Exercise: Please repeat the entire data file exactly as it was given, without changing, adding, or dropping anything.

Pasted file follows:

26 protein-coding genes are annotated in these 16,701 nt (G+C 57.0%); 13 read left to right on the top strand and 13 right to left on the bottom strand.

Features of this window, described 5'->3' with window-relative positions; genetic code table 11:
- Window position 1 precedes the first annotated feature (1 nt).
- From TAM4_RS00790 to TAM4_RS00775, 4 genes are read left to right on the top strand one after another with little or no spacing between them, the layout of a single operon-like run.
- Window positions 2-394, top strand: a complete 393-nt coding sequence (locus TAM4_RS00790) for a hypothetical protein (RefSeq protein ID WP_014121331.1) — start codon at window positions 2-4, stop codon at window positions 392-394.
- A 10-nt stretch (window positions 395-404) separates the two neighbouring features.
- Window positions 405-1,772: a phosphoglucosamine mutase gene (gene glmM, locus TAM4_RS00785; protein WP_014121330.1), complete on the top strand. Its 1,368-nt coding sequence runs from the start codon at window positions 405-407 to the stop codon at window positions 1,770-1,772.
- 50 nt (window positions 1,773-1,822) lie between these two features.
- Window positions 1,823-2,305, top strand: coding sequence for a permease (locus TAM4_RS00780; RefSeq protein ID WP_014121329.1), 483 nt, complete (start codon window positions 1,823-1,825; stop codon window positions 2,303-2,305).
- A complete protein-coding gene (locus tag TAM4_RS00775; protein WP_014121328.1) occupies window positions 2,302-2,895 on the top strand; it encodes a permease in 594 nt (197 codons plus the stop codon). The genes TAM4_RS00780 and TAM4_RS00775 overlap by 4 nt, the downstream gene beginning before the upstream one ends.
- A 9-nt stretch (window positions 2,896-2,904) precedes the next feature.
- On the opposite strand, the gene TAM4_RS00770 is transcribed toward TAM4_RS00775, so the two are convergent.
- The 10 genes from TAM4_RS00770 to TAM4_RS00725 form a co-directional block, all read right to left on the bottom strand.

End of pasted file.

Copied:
26 protein-coding genes are annotated in these 16,701 nt (G+C 57.0%); 13 read left to right on the top strand and 13 right to left on the bottom strand.

Features of this window, described 5'->3' with window-relative positions; genetic code table 11:
- Window position 1 precedes the first annotated feature (1 nt).
- From TAM4_RS00790 to TAM4_RS00775, 4 genes are read left to right on the top strand one after another with little or no spacing between them, the layout of a single operon-like run.
- Window positions 2-394, top strand: a complete 393-nt coding sequence (locus TAM4_RS00790) for a hypothetical protein (RefSeq protein ID WP_014121331.1) — start codon at window positions 2-4, stop codon at window positions 392-394.
- A 10-nt stretch (window positions 395-404) separates the two neighbouring features.
- Window positions 405-1,772: a phosphoglucosamine mutase gene (gene glmM, locus TAM4_RS00785; protein WP_014121330.1), complete on the top strand. Its 1,368-nt coding sequence runs from the start codon at window positions 405-407 to the stop codon at window positions 1,770-1,772.
- 50 nt (window positions 1,773-1,822) lie between these two features.
- Window positions 1,823-2,305, top strand: coding sequence for a permease (locus TAM4_RS00780; RefSeq protein ID WP_014121329.1), 483 nt, complete (start codon window positions 1,823-1,825; stop codon window positions 2,303-2,305).
- A complete protein-coding gene (locus tag TAM4_RS00775; protein WP_014121328.1) occupies window positions 2,302-2,895 on the top strand; it encodes a permease in 594 nt (197 codons plus the stop codon). The genes TAM4_RS00780 and TAM4_RS00775 overlap by 4 nt, the downstream gene beginning before the upstream one ends.
- A 9-nt stretch (window positions 2,896-2,904) precedes the next feature.
- On the opposite strand, the gene TAM4_RS00770 is transcribed toward TAM4_RS00775, so the two are convergent.
- The 10 genes from TAM4_RS00770 to TAM4_RS00725 form a co-directional block, all read right to left on the bottom strand.